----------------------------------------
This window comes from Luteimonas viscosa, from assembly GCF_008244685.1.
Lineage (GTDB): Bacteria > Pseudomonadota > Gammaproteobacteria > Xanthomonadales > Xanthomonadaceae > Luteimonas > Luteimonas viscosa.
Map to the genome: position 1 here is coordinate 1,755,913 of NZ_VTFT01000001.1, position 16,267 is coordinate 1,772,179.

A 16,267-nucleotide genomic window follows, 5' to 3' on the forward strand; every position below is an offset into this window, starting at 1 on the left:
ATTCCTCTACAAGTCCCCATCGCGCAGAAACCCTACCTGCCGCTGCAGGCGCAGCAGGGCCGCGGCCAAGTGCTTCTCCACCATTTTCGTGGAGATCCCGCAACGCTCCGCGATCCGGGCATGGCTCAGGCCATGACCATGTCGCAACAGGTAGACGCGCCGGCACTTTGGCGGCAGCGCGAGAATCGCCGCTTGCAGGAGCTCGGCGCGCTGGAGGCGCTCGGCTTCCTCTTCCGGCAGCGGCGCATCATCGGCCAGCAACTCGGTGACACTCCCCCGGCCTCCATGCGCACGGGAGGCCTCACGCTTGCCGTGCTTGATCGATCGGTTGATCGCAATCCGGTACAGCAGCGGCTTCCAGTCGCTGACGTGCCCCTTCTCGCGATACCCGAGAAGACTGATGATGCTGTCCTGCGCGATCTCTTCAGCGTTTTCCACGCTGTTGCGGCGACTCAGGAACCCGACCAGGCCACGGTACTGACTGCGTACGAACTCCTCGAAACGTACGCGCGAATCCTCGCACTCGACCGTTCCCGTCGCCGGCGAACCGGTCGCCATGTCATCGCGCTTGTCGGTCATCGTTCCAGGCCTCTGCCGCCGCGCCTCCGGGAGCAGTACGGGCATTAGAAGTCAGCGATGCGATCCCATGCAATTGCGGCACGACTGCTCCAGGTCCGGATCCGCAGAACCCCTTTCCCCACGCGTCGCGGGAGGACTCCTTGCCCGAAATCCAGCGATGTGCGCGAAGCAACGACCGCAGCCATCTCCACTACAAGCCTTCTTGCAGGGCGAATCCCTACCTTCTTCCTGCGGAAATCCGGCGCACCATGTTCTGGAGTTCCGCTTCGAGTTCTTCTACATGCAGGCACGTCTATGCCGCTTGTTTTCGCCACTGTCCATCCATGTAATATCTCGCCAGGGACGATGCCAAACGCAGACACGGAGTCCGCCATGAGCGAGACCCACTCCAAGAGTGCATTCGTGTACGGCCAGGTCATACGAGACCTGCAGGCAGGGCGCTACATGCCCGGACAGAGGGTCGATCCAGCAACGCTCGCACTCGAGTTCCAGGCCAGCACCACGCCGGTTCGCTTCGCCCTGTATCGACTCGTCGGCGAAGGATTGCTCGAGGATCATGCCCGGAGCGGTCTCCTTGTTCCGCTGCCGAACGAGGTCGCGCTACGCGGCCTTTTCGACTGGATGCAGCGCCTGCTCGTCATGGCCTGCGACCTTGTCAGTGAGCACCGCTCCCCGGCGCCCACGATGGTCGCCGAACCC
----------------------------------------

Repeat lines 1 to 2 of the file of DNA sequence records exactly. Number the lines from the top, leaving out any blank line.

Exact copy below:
This window comes from Luteimonas viscosa, from assembly GCF_008244685.1.
Lineage (GTDB): Bacteria > Pseudomonadota > Gammaproteobacteria > Xanthomonadales > Xanthomonadaceae > Luteimonas > Luteimonas viscosa.